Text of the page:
Peace Walls - Building and Possible Removal: Reasons
After extensively researching the history of Northern Ireland's peace walls, it is our opinion that a combination of religious, nationalistic, and cultural reasons resulted in the building of the peace walls. We are also of the opinion that the promise by authorities to remove all peace walls in Northern Ireland by 2023 is economically and socially motivated.
History of the Peace Walls
In 1968, a territorial conflict between the Protestant/Loyalist majority and Catholic/Nationalist minority erupted, leading to a period of sectarian rioting and violence known as the Troubles. During this period of rioting and violence, physical barriers or "peace walls" were erected between Protestant/Loyalist and Catholic/Nationalist communities. Of these "temporary" peace walls, 109 still exist today.
Peace walls create interface areas, defined as the "intersection of segregated and polarized working-class residential zones, in areas with a strong link between territory and ethno-political identity." These interface areas are commonly situated within public housing and are frequently associated with violence and vandalism. However, in spite of the violence that segregation creates, 69% of those living closest to the walls believe that maintaining the peace walls is the solution and not the cause.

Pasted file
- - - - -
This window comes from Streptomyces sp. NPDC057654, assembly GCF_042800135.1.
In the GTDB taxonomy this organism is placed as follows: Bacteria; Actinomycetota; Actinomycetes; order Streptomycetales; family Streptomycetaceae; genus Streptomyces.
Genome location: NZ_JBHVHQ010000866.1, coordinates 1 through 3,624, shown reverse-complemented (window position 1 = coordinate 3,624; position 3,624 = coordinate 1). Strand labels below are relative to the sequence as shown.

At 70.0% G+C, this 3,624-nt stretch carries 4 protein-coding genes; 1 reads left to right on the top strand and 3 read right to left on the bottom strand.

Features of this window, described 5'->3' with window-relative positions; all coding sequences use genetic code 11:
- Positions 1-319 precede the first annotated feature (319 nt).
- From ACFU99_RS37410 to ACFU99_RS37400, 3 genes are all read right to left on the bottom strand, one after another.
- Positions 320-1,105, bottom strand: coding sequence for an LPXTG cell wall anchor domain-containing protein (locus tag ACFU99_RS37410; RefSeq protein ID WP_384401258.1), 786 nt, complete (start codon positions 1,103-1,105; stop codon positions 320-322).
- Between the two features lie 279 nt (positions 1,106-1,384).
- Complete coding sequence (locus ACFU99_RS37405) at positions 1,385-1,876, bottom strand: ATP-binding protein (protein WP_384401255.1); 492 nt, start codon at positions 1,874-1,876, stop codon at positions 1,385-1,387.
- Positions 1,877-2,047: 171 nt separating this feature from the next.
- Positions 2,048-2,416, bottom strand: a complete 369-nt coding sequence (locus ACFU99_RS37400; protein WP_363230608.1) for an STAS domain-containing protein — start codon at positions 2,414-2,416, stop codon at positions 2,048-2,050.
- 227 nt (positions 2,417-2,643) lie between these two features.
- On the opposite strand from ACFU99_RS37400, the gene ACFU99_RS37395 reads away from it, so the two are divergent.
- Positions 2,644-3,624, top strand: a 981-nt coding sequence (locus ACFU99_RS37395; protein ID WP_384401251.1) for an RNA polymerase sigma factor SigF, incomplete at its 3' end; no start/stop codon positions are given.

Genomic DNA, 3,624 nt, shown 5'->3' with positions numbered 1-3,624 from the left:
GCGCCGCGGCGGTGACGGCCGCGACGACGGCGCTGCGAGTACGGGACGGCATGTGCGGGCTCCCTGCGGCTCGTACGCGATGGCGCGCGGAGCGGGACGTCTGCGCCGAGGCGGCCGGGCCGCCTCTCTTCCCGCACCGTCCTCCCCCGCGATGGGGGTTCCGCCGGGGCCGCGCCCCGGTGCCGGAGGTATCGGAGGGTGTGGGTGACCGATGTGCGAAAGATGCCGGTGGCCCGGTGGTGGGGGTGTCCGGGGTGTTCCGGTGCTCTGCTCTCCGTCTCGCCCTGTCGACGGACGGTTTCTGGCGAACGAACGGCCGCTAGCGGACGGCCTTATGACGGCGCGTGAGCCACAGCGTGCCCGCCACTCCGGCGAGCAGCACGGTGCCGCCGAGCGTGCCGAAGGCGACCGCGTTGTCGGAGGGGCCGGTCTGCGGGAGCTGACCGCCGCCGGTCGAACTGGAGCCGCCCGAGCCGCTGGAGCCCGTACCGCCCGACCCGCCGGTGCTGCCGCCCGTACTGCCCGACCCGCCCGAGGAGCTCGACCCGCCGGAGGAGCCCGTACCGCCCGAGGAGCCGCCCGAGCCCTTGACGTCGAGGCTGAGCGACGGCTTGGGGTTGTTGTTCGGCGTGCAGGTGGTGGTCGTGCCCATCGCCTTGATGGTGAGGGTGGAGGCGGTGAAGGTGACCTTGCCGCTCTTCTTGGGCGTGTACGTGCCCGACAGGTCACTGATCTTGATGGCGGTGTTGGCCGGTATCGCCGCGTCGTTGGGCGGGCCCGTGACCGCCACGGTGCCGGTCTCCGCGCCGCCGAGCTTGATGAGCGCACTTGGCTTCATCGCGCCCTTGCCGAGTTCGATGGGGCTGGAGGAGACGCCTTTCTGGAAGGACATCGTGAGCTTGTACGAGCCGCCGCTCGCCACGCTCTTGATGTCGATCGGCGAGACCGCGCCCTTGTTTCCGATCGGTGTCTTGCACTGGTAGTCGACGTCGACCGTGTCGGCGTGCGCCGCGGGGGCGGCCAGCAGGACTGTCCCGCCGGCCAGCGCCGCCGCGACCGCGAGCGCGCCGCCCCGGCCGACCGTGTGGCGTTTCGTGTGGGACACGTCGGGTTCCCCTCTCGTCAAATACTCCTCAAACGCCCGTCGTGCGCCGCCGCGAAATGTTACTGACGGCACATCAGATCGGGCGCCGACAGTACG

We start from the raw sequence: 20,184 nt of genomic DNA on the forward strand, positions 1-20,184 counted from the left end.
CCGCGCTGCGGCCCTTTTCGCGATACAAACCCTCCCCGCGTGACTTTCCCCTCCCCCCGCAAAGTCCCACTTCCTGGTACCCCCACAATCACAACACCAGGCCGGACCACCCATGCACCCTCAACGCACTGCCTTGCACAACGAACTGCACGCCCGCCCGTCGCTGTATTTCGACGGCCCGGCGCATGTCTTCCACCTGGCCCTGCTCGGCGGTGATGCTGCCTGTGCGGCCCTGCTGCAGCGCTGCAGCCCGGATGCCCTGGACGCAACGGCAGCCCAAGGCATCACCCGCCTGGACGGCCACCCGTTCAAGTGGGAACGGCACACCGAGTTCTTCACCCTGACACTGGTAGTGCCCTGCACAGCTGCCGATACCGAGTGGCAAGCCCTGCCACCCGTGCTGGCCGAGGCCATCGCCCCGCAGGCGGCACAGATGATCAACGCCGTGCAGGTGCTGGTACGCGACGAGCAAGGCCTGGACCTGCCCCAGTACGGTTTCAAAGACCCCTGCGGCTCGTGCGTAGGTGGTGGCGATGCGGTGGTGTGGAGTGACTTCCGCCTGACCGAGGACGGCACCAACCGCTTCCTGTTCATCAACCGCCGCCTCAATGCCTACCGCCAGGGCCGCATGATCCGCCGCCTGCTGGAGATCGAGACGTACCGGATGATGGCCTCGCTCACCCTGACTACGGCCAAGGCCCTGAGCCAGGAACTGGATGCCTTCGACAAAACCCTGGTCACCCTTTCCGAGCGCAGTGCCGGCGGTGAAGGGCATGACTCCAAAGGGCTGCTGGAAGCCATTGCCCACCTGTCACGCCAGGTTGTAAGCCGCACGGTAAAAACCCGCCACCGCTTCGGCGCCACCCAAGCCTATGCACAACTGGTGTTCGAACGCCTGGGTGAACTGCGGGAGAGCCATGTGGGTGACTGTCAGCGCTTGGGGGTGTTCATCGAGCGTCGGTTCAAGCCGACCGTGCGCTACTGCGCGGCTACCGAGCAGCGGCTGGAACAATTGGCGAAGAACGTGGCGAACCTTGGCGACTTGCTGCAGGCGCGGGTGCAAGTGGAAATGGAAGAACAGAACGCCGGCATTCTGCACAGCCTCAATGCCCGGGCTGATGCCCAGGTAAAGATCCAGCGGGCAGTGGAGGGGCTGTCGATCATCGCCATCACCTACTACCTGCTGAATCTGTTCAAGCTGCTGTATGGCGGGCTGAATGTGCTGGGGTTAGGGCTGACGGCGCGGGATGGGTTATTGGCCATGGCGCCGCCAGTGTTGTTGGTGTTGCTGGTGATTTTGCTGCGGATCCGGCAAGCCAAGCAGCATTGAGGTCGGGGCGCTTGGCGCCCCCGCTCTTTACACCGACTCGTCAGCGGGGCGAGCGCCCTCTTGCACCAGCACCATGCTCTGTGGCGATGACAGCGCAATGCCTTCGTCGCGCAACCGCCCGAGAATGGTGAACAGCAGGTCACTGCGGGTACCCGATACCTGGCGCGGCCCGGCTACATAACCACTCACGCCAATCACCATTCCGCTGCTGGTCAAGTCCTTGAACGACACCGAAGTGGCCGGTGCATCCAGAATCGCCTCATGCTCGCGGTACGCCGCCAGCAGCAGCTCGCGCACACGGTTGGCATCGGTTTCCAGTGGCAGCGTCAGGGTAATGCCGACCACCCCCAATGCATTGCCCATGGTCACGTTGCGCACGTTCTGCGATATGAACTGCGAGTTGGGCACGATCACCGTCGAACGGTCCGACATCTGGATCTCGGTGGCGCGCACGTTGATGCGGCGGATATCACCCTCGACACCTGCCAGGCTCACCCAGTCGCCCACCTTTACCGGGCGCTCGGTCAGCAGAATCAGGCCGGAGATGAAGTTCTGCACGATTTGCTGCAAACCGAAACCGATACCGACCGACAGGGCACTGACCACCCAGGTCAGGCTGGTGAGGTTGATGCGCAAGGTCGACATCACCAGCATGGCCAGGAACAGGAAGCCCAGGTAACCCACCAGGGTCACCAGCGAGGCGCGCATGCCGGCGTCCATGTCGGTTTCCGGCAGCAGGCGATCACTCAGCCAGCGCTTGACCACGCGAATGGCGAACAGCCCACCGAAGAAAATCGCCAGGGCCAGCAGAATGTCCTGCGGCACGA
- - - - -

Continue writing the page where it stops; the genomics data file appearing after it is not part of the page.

The stormont promise
The plan by authorities to remove all Northern Irish peace walls by 2023 is known as the Stormont promise. Adrian Johnston, chairman of the International Fund for Ireland's Peace Walls Programme, stated in support of the promise, that there "should be no place for physical separation barriers in a truly reconciled society." Similarly, Sinn Féin Junior Minister Megan Fearon believes that reconciliation has been "hampered by physical divisions" and that the walls need to be removed in order to build a "united and reconciled community."
Communities within the interface areas however, are not as supportive. Instead, they claim that the walls provide security from an attack by the other side. Many young people worry that if the walls were removed, violence will return. In reference to the opposition by the communities to remove their safety blankets, Peter Sheridan, chief executive of Co-operation Ireland, stated "we underestimated how long it would take. Peace is not just about an absence of violence. It is about learning to live together as citizens."
In conclusion, the peace walls were built out of a perceived necessity, based on a combination of religious, nationalistic, and cultural reasons. Although the walls are associated with violence, segregation, and economic strife, communities view the walls as their security blankets, and they feel secure in the belief that the walls separate and protect them from the "other side." Some areas are beginning to show support, although much slower than anticipated. Authorities will have to allow the communities to dictate the speed in which they are willing to change. Change is not easy, as we are all creatures of habit, regardless of the consequences.